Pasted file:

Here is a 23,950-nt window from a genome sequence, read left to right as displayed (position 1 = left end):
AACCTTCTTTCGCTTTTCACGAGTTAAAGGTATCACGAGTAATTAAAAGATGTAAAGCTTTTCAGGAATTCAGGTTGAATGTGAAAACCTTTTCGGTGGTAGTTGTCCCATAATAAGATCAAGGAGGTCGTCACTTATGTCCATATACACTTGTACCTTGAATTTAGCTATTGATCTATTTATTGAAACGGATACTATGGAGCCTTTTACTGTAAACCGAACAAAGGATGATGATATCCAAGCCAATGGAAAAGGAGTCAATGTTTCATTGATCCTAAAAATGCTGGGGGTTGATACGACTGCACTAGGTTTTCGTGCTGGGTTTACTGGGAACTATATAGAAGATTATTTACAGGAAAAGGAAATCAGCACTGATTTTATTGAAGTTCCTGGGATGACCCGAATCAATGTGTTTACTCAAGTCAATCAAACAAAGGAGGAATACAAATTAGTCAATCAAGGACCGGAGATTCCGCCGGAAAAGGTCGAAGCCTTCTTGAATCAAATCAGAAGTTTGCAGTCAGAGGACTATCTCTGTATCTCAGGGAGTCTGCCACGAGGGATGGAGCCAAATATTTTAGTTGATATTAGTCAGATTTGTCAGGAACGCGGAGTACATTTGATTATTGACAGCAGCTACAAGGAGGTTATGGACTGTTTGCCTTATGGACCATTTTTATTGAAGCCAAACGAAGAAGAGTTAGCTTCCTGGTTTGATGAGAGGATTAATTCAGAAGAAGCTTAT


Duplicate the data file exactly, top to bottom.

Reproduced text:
Here is a 23,950-nt window from a genome sequence, read left to right as displayed (position 1 = left end):
AACCTTCTTTCGCTTTTCACGAGTTAAAGGTATCACGAGTAATTAAAAGATGTAAAGCTTTTCAGGAATTCAGGTTGAATGTGAAAACCTTTTCGGTGGTAGTTGTCCCATAATAAGATCAAGGAGGTCGTCACTTATGTCCATATACACTTGTACCTTGAATTTAGCTATTGATCTATTTATTGAAACGGATACTATGGAGCCTTTTACTGTAAACCGAACAAAGGATGATGATATCCAAGCCAATGGAAAAGGAGTCAATGTTTCATTGATCCTAAAAATGCTGGGGGTTGATACGACTGCACTAGGTTTTCGTGCTGGGTTTACTGGGAACTATATAGAAGATTATTTACAGGAAAAGGAAATCAGCACTGATTTTATTGAAGTTCCTGGGATGACCCGAATCAATGTGTTTACTCAAGTCAATCAAACAAAGGAGGAATACAAATTAGTCAATCAAGGACCGGAGATTCCGCCGGAAAAGGTCGAAGCCTTCTTGAATCAAATCAGAAGTTTGCAGTCAGAGGACTATCTCTGTATCTCAGGGAGTCTGCCACGAGGGATGGAGCCAAATATTTTAGTTGATATTAGTCAGATTTGTCAGGAACGCGGAGTACATTTGATTATTGACAGCAGCTACAAGGAGGTTATGGACTGTTTGCCTTATGGACCATTTTTATTGAAGCCAAACGAAGAAGAGTTAGCTTCCTGGTTTGATGAGAGGATTAATTCAGAAGAAGCTTAT